Powerful unions in San Francisco represent 39,000 city workers and $ 5 billion in wages.
The San Francisco Bay Area is home to wonders of the modern world like the Golden Gate Bridge and Silicon Valley, as well as powerful progressive politicians like House Speaker Nancy Pelosi, Governor Gavin Newsom, and U.S. Senator (and Vice President hopeful) Kamala Harris.
But the city is in trouble. Whenever we open the books, San Francisco is consistently among the worst tax and spending offenders.
In fact, the city’s $ 1.5 billion budget deficit doesn’t prevent 18,759 highly paid employees from bringing home salary packages worth $ 150,000 (or more) annually.
We found truck drivers loaded with $ 262,898. City painters earn $ 270,190; Firefighters earn $ 316,306; and plumbers who clean up $ 348,291 every year. A deputy sheriff made $ 574,595 last year – of which $ 315,896 in overtime.
On average, the city’s 44,526 workers received wages and benefits that cost taxpayers $ 131,335 each. Four in ten – 18,749 city workers – received a compensation package of more than $ 150,000 per year.
In addition to the basic salary, the salary package also includes retirement, health, overtime, pension and other benefits.
Mayor’s Office – San Francisco Mayor London Breed cost taxpayers $ 452,421 – the highest paid mayor in the country. Breed has a salary of $ 342,974 and additional performance perks of $ 109,447. Incredibly, there are thirty-one more people in their office with total salaries in excess of $ 200,000 per year.
Police and Sheriff Departments – The city’s 4,418 law enforcement staff cost taxpayers $ 831 million last year in compensation for an average cost of over $ 188,000 per person. The police are called “peace officers”.
Since San Francisco is both a city and a county, there is both a sheriff and a police department. Sheriff MPs run the prisons, enforce civil judgments and keep legal proceedings safe while police patrol the city.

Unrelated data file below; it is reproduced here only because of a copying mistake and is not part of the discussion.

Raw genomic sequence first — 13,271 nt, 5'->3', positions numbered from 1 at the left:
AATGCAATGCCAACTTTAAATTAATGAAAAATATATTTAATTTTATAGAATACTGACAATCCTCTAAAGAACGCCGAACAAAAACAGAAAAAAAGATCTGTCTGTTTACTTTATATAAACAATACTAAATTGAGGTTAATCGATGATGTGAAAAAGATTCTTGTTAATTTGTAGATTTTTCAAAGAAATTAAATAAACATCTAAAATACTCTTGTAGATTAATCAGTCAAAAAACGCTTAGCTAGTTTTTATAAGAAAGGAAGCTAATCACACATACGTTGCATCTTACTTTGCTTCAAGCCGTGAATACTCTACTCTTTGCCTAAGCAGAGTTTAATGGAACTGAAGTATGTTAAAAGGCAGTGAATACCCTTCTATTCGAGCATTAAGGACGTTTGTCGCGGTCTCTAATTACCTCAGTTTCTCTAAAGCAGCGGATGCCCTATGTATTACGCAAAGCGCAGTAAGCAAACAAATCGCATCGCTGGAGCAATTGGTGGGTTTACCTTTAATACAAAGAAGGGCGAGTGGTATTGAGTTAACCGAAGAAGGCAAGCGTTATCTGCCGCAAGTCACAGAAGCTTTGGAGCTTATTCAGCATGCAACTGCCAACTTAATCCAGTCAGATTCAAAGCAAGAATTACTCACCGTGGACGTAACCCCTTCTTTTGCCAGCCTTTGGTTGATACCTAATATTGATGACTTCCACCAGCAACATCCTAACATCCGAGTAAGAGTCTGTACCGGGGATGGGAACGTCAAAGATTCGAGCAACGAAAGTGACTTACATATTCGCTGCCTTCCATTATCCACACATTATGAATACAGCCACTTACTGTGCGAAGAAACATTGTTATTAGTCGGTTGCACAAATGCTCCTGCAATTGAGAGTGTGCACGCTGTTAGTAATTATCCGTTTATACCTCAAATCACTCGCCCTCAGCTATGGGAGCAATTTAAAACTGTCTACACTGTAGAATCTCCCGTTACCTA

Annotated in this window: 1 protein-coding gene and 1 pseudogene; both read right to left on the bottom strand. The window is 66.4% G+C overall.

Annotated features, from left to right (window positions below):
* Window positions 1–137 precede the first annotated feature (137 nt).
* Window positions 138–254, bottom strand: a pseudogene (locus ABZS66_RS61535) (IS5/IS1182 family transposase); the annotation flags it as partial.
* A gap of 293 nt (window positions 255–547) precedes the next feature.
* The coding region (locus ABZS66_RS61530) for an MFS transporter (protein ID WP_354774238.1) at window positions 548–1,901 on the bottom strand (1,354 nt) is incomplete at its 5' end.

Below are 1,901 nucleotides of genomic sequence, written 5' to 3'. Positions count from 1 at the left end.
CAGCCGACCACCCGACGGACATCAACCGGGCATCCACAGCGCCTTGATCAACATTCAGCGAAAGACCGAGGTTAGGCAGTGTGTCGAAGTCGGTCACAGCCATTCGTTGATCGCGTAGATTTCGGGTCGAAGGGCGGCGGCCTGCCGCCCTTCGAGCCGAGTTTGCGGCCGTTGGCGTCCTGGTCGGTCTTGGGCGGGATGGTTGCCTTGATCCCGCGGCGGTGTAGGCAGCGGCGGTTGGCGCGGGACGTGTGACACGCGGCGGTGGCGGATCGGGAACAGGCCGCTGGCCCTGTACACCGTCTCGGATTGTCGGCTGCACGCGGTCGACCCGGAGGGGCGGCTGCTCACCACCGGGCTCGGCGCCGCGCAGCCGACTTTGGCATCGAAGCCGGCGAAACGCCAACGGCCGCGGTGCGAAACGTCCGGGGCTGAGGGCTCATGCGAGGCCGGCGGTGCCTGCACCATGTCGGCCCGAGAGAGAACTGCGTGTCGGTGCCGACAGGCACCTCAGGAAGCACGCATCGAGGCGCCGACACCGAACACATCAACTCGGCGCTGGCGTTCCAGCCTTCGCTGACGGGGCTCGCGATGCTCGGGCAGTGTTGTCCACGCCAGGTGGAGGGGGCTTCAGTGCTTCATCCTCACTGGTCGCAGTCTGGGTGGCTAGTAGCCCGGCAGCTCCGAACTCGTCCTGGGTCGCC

Police Chief William Scott earned $ 434,613 ($ 338,482 salary and $ 96,131 in benefits). Four deputy chiefs (police and management) received between $ 346,528 and $ 445,539. Then there were 195 employees with salaries and perks greater than $ 300,000 each.
Matt Dorsey, the director of strategic communications, responded to our request for comment by saying that the recent reforms were costly to successfully implement.
Sheriff Paul Miyamoto made a total of $ 357,570. In total, the sheriff paid over $ 100,000 in overtime to fifty employees, including $ 315,896 in overtime to a deputy sheriff for a total of $ 574,595.
In response to our request for comment from Nancy Hayden Crowley, Director of Communications, the sheriff said, “My department continues to work on creative solutions to meet our minimum staffing requirements and the public safety challenges we all face on a budget.”
In total, the two departments employed 3,775 people – or about 8.5 out of ten employees – with comp packages that exceeded $ 100,000.
Most Popular Job Titles and What Public Employees Do in San Francisco.
Fire Department – The fire brigade had two bosses last year. Outgoing boss Joanne Hayes-White retired with an annual pension of $ 311,560, and boss Jeanine Nicholson replaced her in May 2019.
Last year, Hayes-White received $ 386,727 and Nicholson received total compensation of $ 442,722. Cash settlement is not the whole story, however. The department maintains a two-bedroom landmark, valued at $ 2 million, as the chief’s residence.
A fire protection lieutenant earned $ 415,111 – more than double his base salary of $ 184,791, with a whopping overtime of $ 230,320. Fifteen employees received over $ 100,000 in overtime alone.
Just 389 of the 1,559 Fire employees did not bring a six-digit Comp package home with them last year.